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Do workfare participants recover quickly from retrenchment?

Author

Listed:
  • Ravallion, Martin
  • Galasso, Emanuela
  • Lazo, Teodoro
  • Philipp, Ernesto

Abstract

What happens to participants in a workfare program--a program that imposes work requirements on welfare recipients--when that program is cut? The authors compare the incomes of workfare participants in Argentina to those of nonparticipants and past participants after a severe contraction in aggregate outlays on the program. The authors find evidence of partial income replacement, such that those who left the program were able to make up one quarter of the gross workfare wage within six months. This rises to half in 12 months. The estimates are unbiased in the presence of time-invariant errors from mismatching in the selection of the comparison group. Fully removing selection bias would probably yield even lower income replacement. Test results based on a second follow-up survey that valid inferences can be drawn about program impacts from the authors'measures of income replacement.

Suggested Citation

  • Ravallion, Martin & Galasso, Emanuela & Lazo, Teodoro & Philipp, Ernesto, 2001. "Do workfare participants recover quickly from retrenchment?," Policy Research Working Paper Series 2672, The World Bank.
  • Handle: RePEc:wbk:wbrwps:2672
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    References listed on IDEAS

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    1. Datt, Gaurav & Ravallion, Martin, 1994. "Transfer Benefits from Public-Works Employment: Evidence for Rural India," Economic Journal, Royal Economic Society, vol. 104(427), pages 1346-1369, November.
    2. Jalan, Jyotsna & Ravallion, Martin, 1999. "Income gains to the poor from workfare - estimates for Argentina's TRABAJAR Program," Policy Research Working Paper Series 2149, The World Bank.
    3. Ashenfelter, Orley C, 1978. "Estimating the Effect of Training Programs on Earnings," The Review of Economics and Statistics, MIT Press, vol. 60(1), pages 47-57, February.
    4. Jalan, Jyotsna & Ravallion, Martin, 1998. "Are there dynamic gains from a poor-area development program?," Journal of Public Economics, Elsevier, vol. 67(1), pages 65-85, January.
    5. A. Smith, Jeffrey & E. Todd, Petra, 2005. "Does matching overcome LaLonde's critique of nonexperimental estimators?," Journal of Econometrics, Elsevier, vol. 125(1-2), pages 305-353.
    6. James Heckman & Hidehiko Ichimura & Jeffrey Smith & Petra Todd, 1998. "Characterizing Selection Bias Using Experimental Data," Econometrica, Econometric Society, vol. 66(5), pages 1017-1098, September.
    7. James J. Heckman & Jeffrey A. Smith, 1999. "The Pre-Program Earnings Dip and the Determinants of Participation in a Social Program: Implications for Simple Program Evaluation Strategies," NBER Working Papers 6983, National Bureau of Economic Research, Inc.
    8. LaLonde, Robert J, 1986. "Evaluating the Econometric Evaluations of Training Programs with Experimental Data," American Economic Review, American Economic Association, vol. 76(4), pages 604-620, September.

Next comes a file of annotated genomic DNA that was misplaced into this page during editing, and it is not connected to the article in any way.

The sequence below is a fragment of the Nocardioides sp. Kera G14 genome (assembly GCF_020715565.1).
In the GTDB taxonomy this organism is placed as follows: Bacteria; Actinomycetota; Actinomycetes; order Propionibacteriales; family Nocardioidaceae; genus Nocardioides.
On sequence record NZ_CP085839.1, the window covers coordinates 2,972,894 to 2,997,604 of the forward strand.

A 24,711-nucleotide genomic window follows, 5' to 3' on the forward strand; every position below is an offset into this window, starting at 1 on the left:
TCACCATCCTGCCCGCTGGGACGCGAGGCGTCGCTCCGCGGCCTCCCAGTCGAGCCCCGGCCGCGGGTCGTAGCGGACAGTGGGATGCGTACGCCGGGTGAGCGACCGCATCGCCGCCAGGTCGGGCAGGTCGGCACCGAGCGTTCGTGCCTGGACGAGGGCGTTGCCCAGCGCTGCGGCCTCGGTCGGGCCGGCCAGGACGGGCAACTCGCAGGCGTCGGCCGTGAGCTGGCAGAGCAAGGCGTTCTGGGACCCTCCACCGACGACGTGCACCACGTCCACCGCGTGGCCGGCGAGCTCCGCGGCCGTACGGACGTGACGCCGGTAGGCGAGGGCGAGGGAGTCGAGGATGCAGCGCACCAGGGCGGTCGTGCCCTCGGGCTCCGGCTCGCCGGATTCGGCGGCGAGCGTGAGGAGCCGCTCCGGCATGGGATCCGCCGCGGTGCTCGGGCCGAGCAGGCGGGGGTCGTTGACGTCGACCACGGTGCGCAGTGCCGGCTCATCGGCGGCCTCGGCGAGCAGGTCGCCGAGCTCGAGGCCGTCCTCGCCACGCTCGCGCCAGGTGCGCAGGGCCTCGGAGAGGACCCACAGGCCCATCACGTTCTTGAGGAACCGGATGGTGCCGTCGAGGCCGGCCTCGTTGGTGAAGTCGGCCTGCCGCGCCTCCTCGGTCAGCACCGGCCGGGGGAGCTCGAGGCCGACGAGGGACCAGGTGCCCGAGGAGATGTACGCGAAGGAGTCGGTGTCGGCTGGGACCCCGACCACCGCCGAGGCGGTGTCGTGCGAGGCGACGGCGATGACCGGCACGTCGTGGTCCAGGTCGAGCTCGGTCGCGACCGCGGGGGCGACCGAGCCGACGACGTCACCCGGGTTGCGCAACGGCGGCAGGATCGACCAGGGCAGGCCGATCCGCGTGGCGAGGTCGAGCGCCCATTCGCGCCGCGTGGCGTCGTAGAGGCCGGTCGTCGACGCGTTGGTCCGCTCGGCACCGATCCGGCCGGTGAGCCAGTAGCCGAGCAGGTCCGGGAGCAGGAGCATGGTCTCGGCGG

9. James J. Heckman & Hidehiko Ichimura & Petra E. Todd, 1997. "Matching As An Econometric Evaluation Estimator: Evidence from Evaluating a Job Training Programme," Review of Economic Studies, Oxford University Press, vol. 64(4), pages 605-654.
    10. Rajeev H. Dehejia & Sadek Wahba, 1998. "Causal Effects in Non-Experimental Studies: Re-Evaluating the Evaluation of Training Programs," NBER Working Papers 6586, National Bureau of Economic Research, Inc.
    11. Ravallion, Martin, 2000. "Monitoring Targeting Performance When Decentralized Allocations to the Poor Are Unobserved," World Bank Economic Review, World Bank Group, vol. 14(2), pages 331-345, May.
    12. Gruber, Jonathan, 1994. "The Incidence of Mandated Maternity Benefits," American Economic Review, American Economic Association, vol. 84(3), pages 622-641, June.
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    Citations

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    Cited by:

    1. del Ninno, Carlo & Dorosh, Paul A., 2002. "In-kind transfers and household food consumption," FCND briefs 134, International Food Policy Research Institute (IFPRI).
    2. Tan, Hong & Lopez Acevedo, Gladys, 2005. "Evaluating training programs for small and medium enterprises : lessons from Mexico," Policy Research Working Paper Series 3760, The World Bank.
    3. Berk Özler, 2007. "Not Separate, Not Equal: Poverty and Inequality in Post-apartheid South Africa," Economic Development and Cultural Change, University of Chicago Press, vol. 55, pages 487-529.
    4. Betcherman, Gordon & Olivas, Karina & Dar, Amit, 2004. "Impacts of active labor market programs : new evidence from evaluations with particular attention to developing and transition countries," Social Protection and Labor Policy and Technical Notes 29142, The World Bank.
    5. David Coady, 2015. "Designing and Evaluating Social Safety Nets: Theory, Evidence, and Policy Conclusions," Working Papers id:7496, eSocialSciences.
    6. World Bank, 2009. "Argentina : Income Support Policies toward the Bicentennial," World Bank Publications, The World Bank, number 13531, July.
    7. Coady, David P., 2004. "Designing and evaluating social safety nets," FCND discussion papers 172, International Food Policy Research Institute (IFPRI).
    8. repec:wbk:wbpubs:13530 is not listed on IDEAS

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